More than just Darning
One of the most precious things I inherited from my mother was her darning cowrie shell. As a child I often took the cowrie shell from my Mom’s sewing kit and stroked its smooth shape imagining the stories behind the shell; my grandmother’s hands … The cowrie shell was given to my mother by her mother as part of her trousseau. In those days in South Africa, a large “Cyprae Tigris” tiger or Leopard cowrie was an essential part of every woman’s sewing kit for inserting into socks when doing the darning. Yes, I still darn socks with that cowrie.
Darning seems to be making a comeback these day not just as a necessity but also with a new interest in slower, sustainable living. There is also something wonderfully therapeutic about darning and mending. Perhaps it serves as a deeply subconscious metaphor of healing the hurts acquired through our walk through life .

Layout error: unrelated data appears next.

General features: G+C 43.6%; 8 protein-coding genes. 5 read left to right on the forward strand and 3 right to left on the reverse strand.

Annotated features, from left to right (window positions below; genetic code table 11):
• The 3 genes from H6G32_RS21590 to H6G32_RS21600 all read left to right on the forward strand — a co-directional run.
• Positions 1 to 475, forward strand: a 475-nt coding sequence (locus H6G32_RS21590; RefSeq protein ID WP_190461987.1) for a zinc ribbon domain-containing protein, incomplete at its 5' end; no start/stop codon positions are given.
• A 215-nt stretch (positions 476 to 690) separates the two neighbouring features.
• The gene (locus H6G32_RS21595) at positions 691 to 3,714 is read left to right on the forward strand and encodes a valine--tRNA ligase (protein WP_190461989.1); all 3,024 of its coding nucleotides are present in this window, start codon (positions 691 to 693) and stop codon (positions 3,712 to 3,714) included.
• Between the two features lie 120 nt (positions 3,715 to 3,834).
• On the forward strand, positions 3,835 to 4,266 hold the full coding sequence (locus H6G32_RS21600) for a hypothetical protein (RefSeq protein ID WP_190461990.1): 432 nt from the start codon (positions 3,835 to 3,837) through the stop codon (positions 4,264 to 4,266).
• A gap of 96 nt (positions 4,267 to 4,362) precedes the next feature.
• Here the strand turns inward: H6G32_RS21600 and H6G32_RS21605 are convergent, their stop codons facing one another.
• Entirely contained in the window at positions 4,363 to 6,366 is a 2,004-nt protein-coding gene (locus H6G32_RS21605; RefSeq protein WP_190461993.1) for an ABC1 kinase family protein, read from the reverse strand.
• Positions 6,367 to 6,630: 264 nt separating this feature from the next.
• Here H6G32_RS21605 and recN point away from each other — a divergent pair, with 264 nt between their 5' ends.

She knew enough about darning to know that the secret is not pulling the gap shut–it’s filling it in with newly woven threads. Romanceis hope in story form… the thread that darns the gap between what is and what we dreamt would be. – from Patterns of Ink by Tom Kapanka
So, how does one darn? Here are great Mrs Sew and Sew leaflets from WWII giving darning instructions.
How to darn socks?
I just had to post this wonderfully clever darning egg. Would it not be wonderful if they sold these again? You can see more darning eggs, balls and mushrooms at Home Things Past
It is impossible for me to see darning as a chore. With such a rich history, darning is more than just darning. Every time you darn something you link with a long line of your ancestors.